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"Super Baby Food" - Page 2

post #21 of 28
okay. i just pulled my Super Baby Food down off the bookshelf, dusted it off, and read several recipes.

YUMMMY! What was I thinking? I think I got turned off in the beginning by all the charts and stuff. Now that I'm veg*n and have a new-found interest in food and cooking, this stuff looks great! I think even my very-picky 4yo will like these recipes. Plus, there's a veg*n food pyramid in the back. I'm excited that I didn't give it away already.

Thanks for this thread!

(However, I don't see my 4yo eating that Super Porridge. It didn't sound too good. I'll have to stick to Super C Smoothies.)
post #22 of 28
I actually prefer the book Child of Mine: Feeding with Love and Good Sense by Ellyn Satter. She believes that babies do not need highly pureed foods (and that if a baby can only handle highly pureed foods then s/he is probably not ready for solids anyway). She recommends that instead of spending time pureeing and freezing batches of food, you should spend your time on planning wholesome meals for the whole family and setting aside some for the baby prior to seasoning. My boys have been on basic table food since I started them on solids and they do great. I mash up some things but never use a blender and almost never freeze anything. We have even been able to order them their own plate of food to share when we go out, and all we have to do is chop things up small enough for them to eat.

I mainly use Super Baby Food as a resource to figure out when it's safe to introduce certain foods. And I followed her advice about the very first foods. The first things my babes ate other than oatmeal were bananas, sweet potatoes, avocado, and yogurt. These are still big staples in their diet.
post #23 of 28
Quote:
Originally Posted by KJP_starmama
I am also someone who grasped the "super porridge" idea, but left a lot of the rest. I, for one, don't like how she says dairy is necessary.

But I've made "super porridge" my own art. I usually buy bulk grains, grind them, mix millet or barley with pureed kale and tofu, or wild blueberries mixed with cooked pureed oat groats. Quinoa mixed with pureed broccoli and cauliflower. And of course I freeze it in ice cube trays. My dd has gotten a lot of whole grains and green vegetables as a result of the ideas I got and expounded on from this book.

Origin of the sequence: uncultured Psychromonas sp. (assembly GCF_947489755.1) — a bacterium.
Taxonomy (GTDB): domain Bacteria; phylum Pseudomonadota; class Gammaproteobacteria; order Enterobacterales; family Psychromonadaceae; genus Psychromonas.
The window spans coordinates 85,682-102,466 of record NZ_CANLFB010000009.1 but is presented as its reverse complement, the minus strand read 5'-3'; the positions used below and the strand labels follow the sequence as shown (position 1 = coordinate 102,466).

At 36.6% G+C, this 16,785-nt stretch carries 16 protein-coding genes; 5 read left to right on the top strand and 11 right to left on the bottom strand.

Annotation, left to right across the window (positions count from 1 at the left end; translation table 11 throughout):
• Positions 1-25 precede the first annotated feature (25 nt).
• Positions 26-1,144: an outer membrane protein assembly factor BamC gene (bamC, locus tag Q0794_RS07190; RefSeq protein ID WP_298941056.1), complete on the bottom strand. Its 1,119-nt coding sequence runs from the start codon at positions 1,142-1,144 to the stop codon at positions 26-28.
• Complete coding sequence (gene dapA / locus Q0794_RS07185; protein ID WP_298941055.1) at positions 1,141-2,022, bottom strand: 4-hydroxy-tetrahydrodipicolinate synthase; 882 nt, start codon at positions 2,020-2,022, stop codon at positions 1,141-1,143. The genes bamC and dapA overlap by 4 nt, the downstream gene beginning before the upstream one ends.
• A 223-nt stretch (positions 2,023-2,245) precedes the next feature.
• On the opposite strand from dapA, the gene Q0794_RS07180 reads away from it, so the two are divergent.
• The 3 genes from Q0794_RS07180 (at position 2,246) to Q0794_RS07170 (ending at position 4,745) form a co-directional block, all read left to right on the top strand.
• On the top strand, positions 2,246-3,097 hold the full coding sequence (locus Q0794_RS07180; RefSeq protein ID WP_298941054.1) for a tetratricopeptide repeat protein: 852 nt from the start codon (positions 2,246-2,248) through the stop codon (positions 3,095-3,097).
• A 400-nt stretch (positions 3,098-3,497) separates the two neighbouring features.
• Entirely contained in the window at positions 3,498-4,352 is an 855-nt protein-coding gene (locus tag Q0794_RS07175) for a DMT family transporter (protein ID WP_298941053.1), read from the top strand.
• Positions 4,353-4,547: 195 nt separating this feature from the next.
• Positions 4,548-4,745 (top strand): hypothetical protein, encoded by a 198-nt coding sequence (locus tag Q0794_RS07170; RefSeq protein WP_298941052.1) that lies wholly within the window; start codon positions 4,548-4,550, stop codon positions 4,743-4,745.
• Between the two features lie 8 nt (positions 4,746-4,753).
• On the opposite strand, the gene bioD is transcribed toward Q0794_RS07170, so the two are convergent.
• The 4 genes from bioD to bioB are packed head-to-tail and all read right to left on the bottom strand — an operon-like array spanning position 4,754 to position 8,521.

Karmel, I know a lot of folks mix the greens in with their porridge, and I'd love to do it, but have never tried it. Have you done the greens since the beginning? How "noticeable" are they, may I ask? We've stuck with the same recipe (millet, lentils, oats or brown rice, wheat germ, flax seed, molasses, and then banana added fresh each morning) that I'm a little wary of varying the formula. I do love that I can get whole grains in, though.

~Nick

PS. Childishgoth, glad to see you found this thread!

PPS. Sorry for the small hijack. We now return you to your regularly scheduled thread.
post #24 of 28
I've always mixed super porridge with some other type of veggie or fruit so that I could get more fresh things in her diet. I've always mixed kale in with her porridge. I usually boil two head of kale and puree in the food processor. Then I mix with a lot of cooked barley, millet, brown rice, spelt ... whatever. I have a morning version of the porridge with oat groats, spelt, pears, wild blueberries and cherries. Her kale stuff right now has millet, zucchini, tofu, leek, 2 heads of kale and some seaweed. I'm very big on combining things!
post #25 of 28
Well, I was immediately turned off by the book because of the misinformation;
she warns about making sure to get the baby off the breast/bottle by 10 mo. or so, that way they don't develop a "habit"

she pushes solids at 4 mo

she talks about how if you don't feed them solids soon enough you might miss a window of opportunity and does not address late solid eaters

perhaps once my 9.5 mo old actually starts eating solids the recipes will be helpful
post #26 of 28
I know most of you said you didnt bother with the charts. I find them helpful. What I did was take the charts on pages 134 and 135 and have them copied and then had it laminated. One side is a full page of the daily worksheet enlarged so I can write on it and the other is the daily worksheet and "quick reference for super baby food groups". I use a magnet and keep it on the fridge with a washable marker. I dont bother with checking everything off but its a good way for me to kinda keep track throughout the day of what he has eaten. I just write in the spaces what he eats and roughly how much. Its really helped me see that he is getting loads of nutrition and the most bang for the buck!! lol The next morning I wash it and start over.
post #27 of 28
i love it! i do think she has babes eating way more solids than mine ever has, but...i just ignore that part...i have yet to read a book (other than the bible) that hasnt had *some* thing that either shocks/makes me question/i ignore, etc...
post #28 of 28
I don't know about freezing food in ice cube trays. The trays are made of plastic and certainly seem candidates for leaching chemicals, like adipates and phthalates or bisphenol A (from polycarbonate plastic) into baby's food. The old type metal trays are aluminum - also not ideal for food storage. I've been looking into buying some small glass jars, like the kind Earth's Best First Foods come in, but they wouldn't be as convenient - e.g., you can't just "snap out" the cubes. By the way, freezer bags are also plastic. I would use plexiglas glass storage bowls. The lids are quite tight - perhaps not as well sealed as the freezer bags, but no nasty chemicals this way (as long as the food doesn't touch the plastic lids!).
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